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Church on the Street: Restaurant served big plate of humanity

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  • May 11, 2018

When I started out on the Church on the Street, I gave little thought to some of the logistics of such a ministry apart from determining that it would be 8 p.m. onwards every Thursday evening.

I was armed with many years of pastoral ministry and enough theological books and notes from St. Augustine’s Seminary that could sink the proverbial battleship. However, it quickly became apparent that I had either missed or fallen asleep during a couple of essential courses: Finding a washroom at 11 p.m. downtown and finding a place to warm up at midnight when the temperature is minus-20.

Desperation being the mother of invention, I solved the former problem by finding a hotel that I could sneak into through an underground parking entrance and then take the elevator to the second floor where there was a corner washroom whose door was always ajar. Now, any sane deacon would have asked himself the question, “What if I get caught?,” but it seemed a good idea at the time.

The second problem became a little harder to resolve as all the restaurants closed by 11 p.m. Fortunately, just as winter appeared, this problem, too, was resolved when I happened upon an out of the way “greasy spoon” which was on the perimeter of the area where I walked. I knew when I entered that this was not only a temporary haven from the cold, but in fact a meeting place for many from the Church on the Street.

I had barely taken my place at a table when two women looked at my clerical collar and came over to talk with me.

“This is freaky,” one said. “We are born-again Christians and my friend here has just had her highest ever score on that video game over there. Guess what it was.” The futility of guessing crossed my mind, however, I did hazard the guess that it was somewhere around one million.

“No, don’t be silly,” she said. “It was 316, just like verse 3:16 in John’s Gospel: ‘God so loved the world that He sent His only begotten son.’ Then you walked in. Freaky, eh?”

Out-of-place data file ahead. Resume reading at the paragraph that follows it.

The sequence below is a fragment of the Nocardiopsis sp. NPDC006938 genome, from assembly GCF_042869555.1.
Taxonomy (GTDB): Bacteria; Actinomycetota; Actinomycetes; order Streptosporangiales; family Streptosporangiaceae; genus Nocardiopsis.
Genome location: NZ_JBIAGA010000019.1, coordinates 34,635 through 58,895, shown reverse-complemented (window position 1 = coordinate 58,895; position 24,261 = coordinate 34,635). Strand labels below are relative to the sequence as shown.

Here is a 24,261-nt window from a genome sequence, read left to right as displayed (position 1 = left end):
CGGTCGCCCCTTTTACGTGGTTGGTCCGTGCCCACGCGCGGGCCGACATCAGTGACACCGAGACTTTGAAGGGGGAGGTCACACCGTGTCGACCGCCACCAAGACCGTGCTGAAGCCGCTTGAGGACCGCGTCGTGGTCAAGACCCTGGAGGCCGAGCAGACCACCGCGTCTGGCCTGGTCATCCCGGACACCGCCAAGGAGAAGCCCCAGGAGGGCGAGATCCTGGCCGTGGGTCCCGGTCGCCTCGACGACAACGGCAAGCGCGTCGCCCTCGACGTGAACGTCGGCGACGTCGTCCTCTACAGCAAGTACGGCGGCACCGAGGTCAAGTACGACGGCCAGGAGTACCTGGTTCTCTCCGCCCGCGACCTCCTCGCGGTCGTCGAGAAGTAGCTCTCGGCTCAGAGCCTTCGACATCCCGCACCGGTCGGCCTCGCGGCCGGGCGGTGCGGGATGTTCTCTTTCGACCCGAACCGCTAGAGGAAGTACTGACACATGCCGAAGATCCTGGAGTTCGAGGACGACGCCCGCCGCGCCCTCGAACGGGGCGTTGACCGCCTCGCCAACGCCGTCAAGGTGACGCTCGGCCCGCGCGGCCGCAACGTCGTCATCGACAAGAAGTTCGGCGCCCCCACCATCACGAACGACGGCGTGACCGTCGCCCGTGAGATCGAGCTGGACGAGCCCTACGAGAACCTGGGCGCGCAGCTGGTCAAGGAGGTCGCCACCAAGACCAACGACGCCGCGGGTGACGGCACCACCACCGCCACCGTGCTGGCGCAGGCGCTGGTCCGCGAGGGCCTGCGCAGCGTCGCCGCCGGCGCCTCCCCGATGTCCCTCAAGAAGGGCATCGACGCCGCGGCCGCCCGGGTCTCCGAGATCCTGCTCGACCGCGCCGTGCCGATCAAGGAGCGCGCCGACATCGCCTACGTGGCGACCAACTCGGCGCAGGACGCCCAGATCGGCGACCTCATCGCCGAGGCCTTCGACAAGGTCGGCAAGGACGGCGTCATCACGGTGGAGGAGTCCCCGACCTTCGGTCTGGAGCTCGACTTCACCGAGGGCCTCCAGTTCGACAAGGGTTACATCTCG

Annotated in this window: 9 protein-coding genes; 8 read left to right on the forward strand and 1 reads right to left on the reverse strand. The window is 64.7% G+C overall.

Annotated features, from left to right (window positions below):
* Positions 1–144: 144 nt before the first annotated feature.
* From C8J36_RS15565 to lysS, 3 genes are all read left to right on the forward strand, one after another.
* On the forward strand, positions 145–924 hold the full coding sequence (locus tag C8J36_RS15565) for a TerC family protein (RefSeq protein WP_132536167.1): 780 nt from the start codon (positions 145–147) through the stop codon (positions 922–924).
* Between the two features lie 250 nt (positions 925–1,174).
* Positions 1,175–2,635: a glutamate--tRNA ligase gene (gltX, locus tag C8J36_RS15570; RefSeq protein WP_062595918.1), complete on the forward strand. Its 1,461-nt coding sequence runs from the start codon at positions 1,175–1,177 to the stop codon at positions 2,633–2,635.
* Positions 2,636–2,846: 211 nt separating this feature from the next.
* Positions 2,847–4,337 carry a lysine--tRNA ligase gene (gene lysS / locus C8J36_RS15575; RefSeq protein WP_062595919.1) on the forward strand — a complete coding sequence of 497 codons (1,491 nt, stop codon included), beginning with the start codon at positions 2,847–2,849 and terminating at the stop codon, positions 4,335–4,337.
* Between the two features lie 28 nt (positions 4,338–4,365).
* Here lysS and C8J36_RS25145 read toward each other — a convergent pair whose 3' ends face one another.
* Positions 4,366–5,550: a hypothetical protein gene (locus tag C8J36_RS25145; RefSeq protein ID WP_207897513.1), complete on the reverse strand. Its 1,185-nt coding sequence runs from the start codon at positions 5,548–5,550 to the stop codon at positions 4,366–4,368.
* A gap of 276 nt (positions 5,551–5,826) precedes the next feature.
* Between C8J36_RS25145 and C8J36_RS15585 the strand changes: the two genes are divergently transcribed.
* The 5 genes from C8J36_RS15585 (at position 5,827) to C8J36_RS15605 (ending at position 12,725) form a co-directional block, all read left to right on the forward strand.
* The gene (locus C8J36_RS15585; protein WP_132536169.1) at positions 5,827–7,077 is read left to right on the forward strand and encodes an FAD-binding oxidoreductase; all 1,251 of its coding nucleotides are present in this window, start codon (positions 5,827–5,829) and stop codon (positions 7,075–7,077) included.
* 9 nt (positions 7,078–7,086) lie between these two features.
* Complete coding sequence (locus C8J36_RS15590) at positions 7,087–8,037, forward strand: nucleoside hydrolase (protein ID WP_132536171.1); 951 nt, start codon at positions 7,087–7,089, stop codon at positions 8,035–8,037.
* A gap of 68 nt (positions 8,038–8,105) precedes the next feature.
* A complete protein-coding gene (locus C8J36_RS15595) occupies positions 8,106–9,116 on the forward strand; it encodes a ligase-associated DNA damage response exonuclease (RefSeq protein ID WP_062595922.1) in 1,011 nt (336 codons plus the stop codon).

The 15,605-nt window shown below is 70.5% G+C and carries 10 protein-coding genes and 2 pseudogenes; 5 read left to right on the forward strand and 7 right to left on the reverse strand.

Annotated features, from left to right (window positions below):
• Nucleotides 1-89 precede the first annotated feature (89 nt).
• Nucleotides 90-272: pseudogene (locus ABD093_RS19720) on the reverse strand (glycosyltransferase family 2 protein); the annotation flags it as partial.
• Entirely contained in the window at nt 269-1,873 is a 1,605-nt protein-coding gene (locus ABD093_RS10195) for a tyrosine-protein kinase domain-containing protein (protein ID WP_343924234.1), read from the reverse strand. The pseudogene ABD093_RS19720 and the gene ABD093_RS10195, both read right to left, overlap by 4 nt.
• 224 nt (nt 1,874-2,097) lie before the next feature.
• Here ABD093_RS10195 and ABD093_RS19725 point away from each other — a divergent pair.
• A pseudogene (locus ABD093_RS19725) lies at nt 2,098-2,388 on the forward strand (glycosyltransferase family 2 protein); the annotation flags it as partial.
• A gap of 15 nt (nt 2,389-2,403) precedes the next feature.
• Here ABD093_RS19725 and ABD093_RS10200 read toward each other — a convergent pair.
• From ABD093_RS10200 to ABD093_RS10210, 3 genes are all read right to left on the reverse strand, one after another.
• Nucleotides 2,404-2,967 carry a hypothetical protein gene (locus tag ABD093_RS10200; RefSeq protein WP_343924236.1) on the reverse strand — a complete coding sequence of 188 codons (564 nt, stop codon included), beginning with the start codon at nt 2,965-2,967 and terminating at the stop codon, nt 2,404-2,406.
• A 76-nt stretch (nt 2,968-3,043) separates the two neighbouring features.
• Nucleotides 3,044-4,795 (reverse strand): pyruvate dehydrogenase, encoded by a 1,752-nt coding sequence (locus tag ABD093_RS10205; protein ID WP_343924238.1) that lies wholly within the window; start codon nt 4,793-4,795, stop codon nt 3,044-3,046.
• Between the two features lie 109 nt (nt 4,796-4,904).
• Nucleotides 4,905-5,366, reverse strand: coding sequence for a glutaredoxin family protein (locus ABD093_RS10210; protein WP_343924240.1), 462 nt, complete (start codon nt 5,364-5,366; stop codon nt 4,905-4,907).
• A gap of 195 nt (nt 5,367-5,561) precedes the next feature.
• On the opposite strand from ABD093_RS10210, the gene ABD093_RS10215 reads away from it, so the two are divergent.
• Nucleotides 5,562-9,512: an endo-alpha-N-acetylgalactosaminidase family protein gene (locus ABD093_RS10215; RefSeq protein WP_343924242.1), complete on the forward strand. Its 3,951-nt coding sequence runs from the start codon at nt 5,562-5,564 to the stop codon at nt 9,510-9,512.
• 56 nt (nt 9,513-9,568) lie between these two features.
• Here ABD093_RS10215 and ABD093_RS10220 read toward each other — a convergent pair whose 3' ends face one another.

Not waiting for my profound theological opinion, she shouted at two ladies who had just walked in and who were clearly warming up from their work on the streets. My new-found friend introduced me breathlessly, as if I was the only deacon in captivity: “This is a deacon.”

The ladies laughed and said, “Yes we know, we see him all the time.” With that, a worker in the restaurant came over, introduced himself and whispered, “Could you please pray for me. I used to be the best female impersonator in the city, but now I have AIDS and I am not sure how long I have to live.”

This was the beginning of a friendship which extended for several months until I finally lost track of him. Rumour had it that he had gone to Casey House which specializes in HIV/AIDS care, but when I enquired I was told that this information was confidential.

As I was leaving, an elderly lady at the back of the restaurant summoned me and held out her crucifix. “Would you bless my crucifix?” she asked in a frail voice.

As I blessed it, she started to devoutly pray in Latin and when finished she explained, “When I was a girl I went to Loretto Abbey which is run by the nuns, but now I’m afraid even to go into a church. I just can’t go inside,” she said. “Could you bring communion to my house?”

I told her that this was perhaps not wise, but if she wanted communion I would bring it the following week and if she prepared herself then she could receive. 

The following week, at the back of the restaurant, she devoutly received the body of Jesus and tears appeared in her eyes in thanksgiving as her two friends fell silent in respect.

For many years this restaurant became my temporary out-of-the-cold respite, until finally it made way for the ubiquitous condominiums which laid waste to the old neighbourhood.

Strange as the restaurant was, with the most diverse cross-section of humanity you might ever wish to meet, somehow I think Jesus would have felt right at home. 

(Kinghorn is a deacon of the Archdiocese of Toronto: robert.kinghorn@ekinghorn.com

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